Sit-coms portray a 'fairy tale' life
September 7, 2009 · 9:13 AM
By Wally DuChateau
Some of television's most popular shows in the 1950s and '60s offered a very warped perspective of American life. I speak now of Beaver Cleaver's America with its manicured lawns and white picket fences; where dad worked a white-collar, upper-middle-class job, mom raised the children and kept house, and the entire family went to church every Sunday.
At the time, such comedy shows reflected life in approximately 5 percent of U.S. families – and less than that if you include how "well-adjusted" the TV families were. More than one-third of the people watching "Make Room For Daddy" didn't live in houses; rather they lived in brownstones, tenements or rented apartments of some kind.
To blacks, Hispanics and the vast majority of urban dwellers who watched these sit-coms way back whenever, the "Dick VanDyke Show" must have seemed so foreign it approached science fiction and yet these viewers believed that show was an accurate portrayal of most American life out in the provinces somewhere. They worked hard to attain that suburban dream. Even today, people are still struggling to reach that goal. Many others who are dissatisfied with the current state of our country want to turn the clock back to such white, middle-class wholesomeness, despite the fact this America, for all practical purposes, never really existed in the first place.
When you run across such shows on a nostalgic channel, their humor seems quite bland compared to the explicit, blatantly sexual comedy we currently enjoy. In fact, viewed today, the funniest thing about old sit-coms oftentimes isn't the intended jokes, but the cliche-ridden settings. There are, of course, a few exceptions. For example, the comedy and situations "MASH" innovated in the late Sixties holds up pretty well. However, most sit-coms from that period – shows like "Three's Company" and "Barney Miller" – are pretty hokey stuff. The "hilarious" bigotry of "All In The Family" seems very dated and Archie Bunker yells far too much and simply looks pathetic.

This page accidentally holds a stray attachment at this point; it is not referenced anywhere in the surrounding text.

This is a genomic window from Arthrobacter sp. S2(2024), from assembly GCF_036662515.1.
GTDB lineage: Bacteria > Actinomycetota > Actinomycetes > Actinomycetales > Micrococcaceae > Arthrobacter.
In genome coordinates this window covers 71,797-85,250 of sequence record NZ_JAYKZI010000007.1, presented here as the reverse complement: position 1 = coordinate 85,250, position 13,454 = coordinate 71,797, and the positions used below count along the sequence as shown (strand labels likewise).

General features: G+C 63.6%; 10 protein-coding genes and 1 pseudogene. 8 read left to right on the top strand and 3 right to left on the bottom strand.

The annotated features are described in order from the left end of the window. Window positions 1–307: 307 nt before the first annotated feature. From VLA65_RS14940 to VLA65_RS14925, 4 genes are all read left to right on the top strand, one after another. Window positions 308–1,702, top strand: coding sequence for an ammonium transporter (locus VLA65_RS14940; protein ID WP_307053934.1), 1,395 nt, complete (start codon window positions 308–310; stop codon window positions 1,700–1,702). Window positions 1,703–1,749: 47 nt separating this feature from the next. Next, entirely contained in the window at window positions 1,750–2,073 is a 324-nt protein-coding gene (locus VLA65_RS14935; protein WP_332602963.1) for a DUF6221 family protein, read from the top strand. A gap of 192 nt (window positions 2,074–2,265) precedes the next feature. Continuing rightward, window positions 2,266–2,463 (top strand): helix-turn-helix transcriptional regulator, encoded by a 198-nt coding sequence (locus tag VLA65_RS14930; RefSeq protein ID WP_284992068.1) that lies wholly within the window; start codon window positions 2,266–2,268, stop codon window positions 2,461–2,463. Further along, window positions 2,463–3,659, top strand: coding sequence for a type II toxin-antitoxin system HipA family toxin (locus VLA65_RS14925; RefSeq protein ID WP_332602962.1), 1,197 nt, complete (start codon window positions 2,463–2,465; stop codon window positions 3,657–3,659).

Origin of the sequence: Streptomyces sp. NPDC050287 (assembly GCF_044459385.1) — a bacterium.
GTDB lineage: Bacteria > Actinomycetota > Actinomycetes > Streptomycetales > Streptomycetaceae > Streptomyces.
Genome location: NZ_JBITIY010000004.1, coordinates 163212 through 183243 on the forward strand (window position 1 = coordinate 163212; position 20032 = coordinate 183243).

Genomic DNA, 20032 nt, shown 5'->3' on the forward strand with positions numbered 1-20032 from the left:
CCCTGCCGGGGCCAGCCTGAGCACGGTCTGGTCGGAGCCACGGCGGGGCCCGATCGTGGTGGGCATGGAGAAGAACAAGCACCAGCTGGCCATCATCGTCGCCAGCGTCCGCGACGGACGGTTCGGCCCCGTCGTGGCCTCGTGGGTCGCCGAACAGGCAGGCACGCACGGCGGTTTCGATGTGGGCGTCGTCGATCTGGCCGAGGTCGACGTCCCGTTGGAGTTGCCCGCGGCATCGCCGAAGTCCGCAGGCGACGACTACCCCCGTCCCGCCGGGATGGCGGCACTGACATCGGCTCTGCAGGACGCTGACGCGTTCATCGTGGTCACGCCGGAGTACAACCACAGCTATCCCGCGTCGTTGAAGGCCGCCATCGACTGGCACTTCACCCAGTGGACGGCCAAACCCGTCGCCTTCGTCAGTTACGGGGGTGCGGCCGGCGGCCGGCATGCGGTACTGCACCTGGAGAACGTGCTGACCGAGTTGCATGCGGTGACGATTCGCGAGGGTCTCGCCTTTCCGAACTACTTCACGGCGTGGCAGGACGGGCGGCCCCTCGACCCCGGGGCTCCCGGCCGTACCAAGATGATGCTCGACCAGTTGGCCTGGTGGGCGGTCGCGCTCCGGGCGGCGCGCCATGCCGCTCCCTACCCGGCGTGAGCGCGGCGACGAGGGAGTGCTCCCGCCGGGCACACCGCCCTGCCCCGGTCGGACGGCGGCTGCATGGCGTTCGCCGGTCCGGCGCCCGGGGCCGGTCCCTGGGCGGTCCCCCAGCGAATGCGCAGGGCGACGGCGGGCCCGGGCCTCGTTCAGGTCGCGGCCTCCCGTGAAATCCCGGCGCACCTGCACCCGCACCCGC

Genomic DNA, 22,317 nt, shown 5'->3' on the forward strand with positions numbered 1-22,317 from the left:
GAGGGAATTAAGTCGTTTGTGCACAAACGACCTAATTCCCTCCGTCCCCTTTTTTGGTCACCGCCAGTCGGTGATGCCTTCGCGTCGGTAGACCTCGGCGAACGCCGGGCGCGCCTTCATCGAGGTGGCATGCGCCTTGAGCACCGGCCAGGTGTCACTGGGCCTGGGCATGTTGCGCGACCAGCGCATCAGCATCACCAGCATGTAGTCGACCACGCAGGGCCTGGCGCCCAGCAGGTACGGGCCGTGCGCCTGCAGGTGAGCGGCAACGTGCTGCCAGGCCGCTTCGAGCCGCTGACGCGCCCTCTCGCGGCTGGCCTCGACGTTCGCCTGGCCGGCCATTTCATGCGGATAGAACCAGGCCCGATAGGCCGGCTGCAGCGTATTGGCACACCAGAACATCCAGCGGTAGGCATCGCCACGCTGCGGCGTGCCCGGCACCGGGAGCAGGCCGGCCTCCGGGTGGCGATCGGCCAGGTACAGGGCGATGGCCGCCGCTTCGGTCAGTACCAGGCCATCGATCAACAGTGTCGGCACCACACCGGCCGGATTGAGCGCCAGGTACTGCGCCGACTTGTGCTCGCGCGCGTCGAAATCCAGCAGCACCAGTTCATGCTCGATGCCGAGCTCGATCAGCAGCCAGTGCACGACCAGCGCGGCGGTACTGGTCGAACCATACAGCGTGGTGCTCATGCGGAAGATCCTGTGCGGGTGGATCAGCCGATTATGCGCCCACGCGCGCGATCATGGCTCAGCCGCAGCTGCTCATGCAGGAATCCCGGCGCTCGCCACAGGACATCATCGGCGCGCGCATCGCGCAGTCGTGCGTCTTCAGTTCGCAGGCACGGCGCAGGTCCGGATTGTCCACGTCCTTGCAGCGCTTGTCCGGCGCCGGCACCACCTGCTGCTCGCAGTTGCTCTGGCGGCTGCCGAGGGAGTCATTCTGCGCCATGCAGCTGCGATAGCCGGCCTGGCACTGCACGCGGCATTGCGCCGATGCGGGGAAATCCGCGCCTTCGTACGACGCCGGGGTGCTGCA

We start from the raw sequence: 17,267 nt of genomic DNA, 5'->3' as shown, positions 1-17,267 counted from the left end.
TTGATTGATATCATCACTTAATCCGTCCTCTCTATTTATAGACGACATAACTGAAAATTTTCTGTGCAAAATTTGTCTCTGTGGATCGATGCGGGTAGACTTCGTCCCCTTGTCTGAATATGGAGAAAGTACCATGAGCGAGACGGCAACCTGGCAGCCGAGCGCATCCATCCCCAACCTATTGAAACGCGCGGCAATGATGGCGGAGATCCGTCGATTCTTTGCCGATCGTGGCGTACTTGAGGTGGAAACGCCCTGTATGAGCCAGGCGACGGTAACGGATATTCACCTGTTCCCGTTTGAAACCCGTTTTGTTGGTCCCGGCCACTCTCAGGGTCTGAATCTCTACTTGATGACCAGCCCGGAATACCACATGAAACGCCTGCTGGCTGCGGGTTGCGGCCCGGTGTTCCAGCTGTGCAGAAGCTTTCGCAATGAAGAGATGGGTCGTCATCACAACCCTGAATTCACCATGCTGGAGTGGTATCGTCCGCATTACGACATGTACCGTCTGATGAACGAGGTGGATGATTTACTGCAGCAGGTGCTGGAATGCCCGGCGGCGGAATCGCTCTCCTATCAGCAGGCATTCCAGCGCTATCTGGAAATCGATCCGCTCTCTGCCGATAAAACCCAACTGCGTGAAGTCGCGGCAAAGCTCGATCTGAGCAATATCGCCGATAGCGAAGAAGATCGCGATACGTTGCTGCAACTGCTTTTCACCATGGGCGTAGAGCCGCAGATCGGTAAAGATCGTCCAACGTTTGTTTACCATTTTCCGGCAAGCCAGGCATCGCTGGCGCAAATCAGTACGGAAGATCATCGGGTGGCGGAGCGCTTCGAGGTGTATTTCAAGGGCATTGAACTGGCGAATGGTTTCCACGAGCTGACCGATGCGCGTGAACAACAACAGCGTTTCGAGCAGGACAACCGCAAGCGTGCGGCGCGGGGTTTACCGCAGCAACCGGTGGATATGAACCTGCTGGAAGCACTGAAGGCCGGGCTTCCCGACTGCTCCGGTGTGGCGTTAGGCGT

So, I started thinking, which can be dangerous in and of itself, about more recent TV sit-coms. I wondered if they would appear equally as contrived and ridiculous in a few years.
It didn't take much thought. Yeah, I decided, they will.
Current sit-coms don't reflect American life with any more accuracy than those from the past. True, today's shows often as not have an urban setting as opposed to freshly-scrubbed suburban homes. But the city environs portrayed are a far cry from the grimy, street-level existence common to most urban residence. To start with, the New York apartments in which most of the shows are set – shows like "Rules of Engagement," "Big Bang," "Friends" and "Seinfeld" – would rent for about $4,000 a month, which is far beyond the grasp of 90 percent of New Yorkers. Then too, the notion that New Yorkers have a select group of close friends, who associate with one another on a daily basis in a particular tavern, coffee shop or apartment, is more or less a fairy tale. And finally, many of today's sit-coms are little more than a long string of sexual innuendoes – see "Two and a Half Men" – which I don't believe will retain their tantalizing, risque humor over time.
In a few years, these shows are gonna look just as corny as "Father Knows Best."